A dismissive story in SA''s Business Report about Durban conference

Section:

12:10p ET Saturday, May 12, 2001

Dear Friend of GATA and Gold:

We're almost hoping that the disbelief and mockery exhibited
in the following story from Canada's Financial Post this week
continue for a while. It will make the reversal in gold all the
more delicious. Getting the press to get off its duff for a
minute and examine the FACTS and the RECORD is hard,but we're
working on it. It's going to happen.

CHRIS POWELL, Secretary/Treasurer
Gold Anti-Trust Action Committee Inc.

* * *

Bullion excitement boosts gold stocks: Another fakeout?

By David Steinhard
Financial Post, Canada
May 10, 2001

Shares of gold miners soared yesterday after a spike in the
price of gold and speculation about the impact on the bullion
market of the looming liquidation of an Australian mining
company.

Gold stocks rose across the board in North America, with
many stocks enjoying double-digit gains. Yet, despite the
excitement, analysts said investors shouldn't get their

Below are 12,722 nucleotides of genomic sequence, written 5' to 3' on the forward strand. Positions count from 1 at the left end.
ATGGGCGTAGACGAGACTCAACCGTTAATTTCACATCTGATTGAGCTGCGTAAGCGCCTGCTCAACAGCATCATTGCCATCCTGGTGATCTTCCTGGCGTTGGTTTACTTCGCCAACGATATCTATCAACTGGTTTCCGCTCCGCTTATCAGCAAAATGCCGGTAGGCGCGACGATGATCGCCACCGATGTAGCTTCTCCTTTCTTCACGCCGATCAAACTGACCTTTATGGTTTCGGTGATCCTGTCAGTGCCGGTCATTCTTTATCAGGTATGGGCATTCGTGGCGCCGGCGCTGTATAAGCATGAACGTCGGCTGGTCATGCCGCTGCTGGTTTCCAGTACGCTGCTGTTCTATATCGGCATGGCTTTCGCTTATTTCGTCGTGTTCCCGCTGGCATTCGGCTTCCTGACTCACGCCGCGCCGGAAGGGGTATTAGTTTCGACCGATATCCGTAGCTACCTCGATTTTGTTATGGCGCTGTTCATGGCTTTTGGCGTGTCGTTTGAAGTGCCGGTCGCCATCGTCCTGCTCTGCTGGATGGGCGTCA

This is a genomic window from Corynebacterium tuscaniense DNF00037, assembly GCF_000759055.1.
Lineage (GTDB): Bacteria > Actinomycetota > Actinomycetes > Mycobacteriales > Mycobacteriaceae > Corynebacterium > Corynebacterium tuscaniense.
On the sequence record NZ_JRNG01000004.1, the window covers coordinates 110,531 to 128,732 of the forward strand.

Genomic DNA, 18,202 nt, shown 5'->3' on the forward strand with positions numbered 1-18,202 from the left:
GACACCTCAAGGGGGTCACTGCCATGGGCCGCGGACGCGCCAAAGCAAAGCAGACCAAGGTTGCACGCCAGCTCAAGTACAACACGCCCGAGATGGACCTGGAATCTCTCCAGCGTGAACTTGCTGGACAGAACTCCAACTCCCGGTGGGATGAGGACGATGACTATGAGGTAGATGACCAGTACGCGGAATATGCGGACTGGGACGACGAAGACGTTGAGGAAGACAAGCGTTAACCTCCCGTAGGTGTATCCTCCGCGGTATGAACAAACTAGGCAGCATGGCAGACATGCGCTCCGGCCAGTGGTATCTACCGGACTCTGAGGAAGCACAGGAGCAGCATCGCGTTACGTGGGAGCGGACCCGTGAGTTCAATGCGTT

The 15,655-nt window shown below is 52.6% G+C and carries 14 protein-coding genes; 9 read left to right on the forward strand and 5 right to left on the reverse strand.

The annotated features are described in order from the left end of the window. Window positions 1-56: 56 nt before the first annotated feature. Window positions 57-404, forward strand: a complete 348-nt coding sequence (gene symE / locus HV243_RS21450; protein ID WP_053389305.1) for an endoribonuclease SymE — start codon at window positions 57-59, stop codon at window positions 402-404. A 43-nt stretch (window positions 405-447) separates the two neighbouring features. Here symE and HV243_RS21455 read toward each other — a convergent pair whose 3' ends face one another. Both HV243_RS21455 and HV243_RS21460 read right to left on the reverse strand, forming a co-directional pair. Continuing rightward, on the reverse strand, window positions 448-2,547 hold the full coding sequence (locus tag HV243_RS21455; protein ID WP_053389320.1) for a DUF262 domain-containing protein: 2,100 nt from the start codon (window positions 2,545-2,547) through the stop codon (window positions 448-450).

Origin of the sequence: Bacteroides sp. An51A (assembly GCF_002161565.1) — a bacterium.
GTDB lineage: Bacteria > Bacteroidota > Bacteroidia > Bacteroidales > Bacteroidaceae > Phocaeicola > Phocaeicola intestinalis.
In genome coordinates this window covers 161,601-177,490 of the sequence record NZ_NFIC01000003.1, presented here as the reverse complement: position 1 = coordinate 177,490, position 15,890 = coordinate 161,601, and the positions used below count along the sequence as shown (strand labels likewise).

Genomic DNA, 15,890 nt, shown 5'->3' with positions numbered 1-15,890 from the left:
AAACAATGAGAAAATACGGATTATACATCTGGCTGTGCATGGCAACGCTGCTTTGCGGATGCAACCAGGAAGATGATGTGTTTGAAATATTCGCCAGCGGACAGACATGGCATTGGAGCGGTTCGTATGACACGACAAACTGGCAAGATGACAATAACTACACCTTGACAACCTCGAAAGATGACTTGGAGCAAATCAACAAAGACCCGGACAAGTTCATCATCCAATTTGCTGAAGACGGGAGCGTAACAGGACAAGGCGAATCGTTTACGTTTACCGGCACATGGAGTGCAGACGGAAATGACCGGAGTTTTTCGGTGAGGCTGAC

hopes up that this is anything but another short-term rally
that will end in disappointment.

The Toronto Stock Exchange 300 composite index rose
0.1%, with Barrick Gold Corp. up 5.5% and Placer Dome
Inc. up 6.6%. Gold itself rose US$4.90 to US$270, so the
greater gain of individual gold shares had one analyst
smelling a false rally.

"It doesn't make much sense when gold is up US$4 and
the stocks are up between 12% and 14%," Peter Ward of
Lehman Brothers in New York, said in an interview.

"We have seen gold run between US$260 and US$270,
then come right back down. And we have no reason to
believe this will be any different."

A 20-year inventory that "must be liquidated" will make it
very difficult to sustain a rally in the gold sector for very
long, he said.

Gold futures shot to a two-month high in New York in early
trading, as fund buyers flushed out short positions and
broke a string of narrow ranges. There's been some
short-covering going, "so US$3 on the gold price is enough
to get people fired up and these stocks to move," said Victor
Flores, a gold analyst at HSBC Securities.

Analysts said the jump was also sparked by overnight news
of the impending liquidation of Centaur Mining & Exploration
Ltd., an Australian-based gold miner with a large hedging
position.

Centaur's creditors will decide next week whether the
company, which collapsed with debts of US$664-million,
should be put into liquidation.

Analysts said fears a slowing economy could depress the
value of the U.S. dollar could be fuelling interest in gold.
As well, some analysts believe that investors should turn to
gold to hedge against inflation. Not Mr. Ward.

"If investors wanted to hedge against inflation, they should
buy inflation-indexed treasury bills," he said.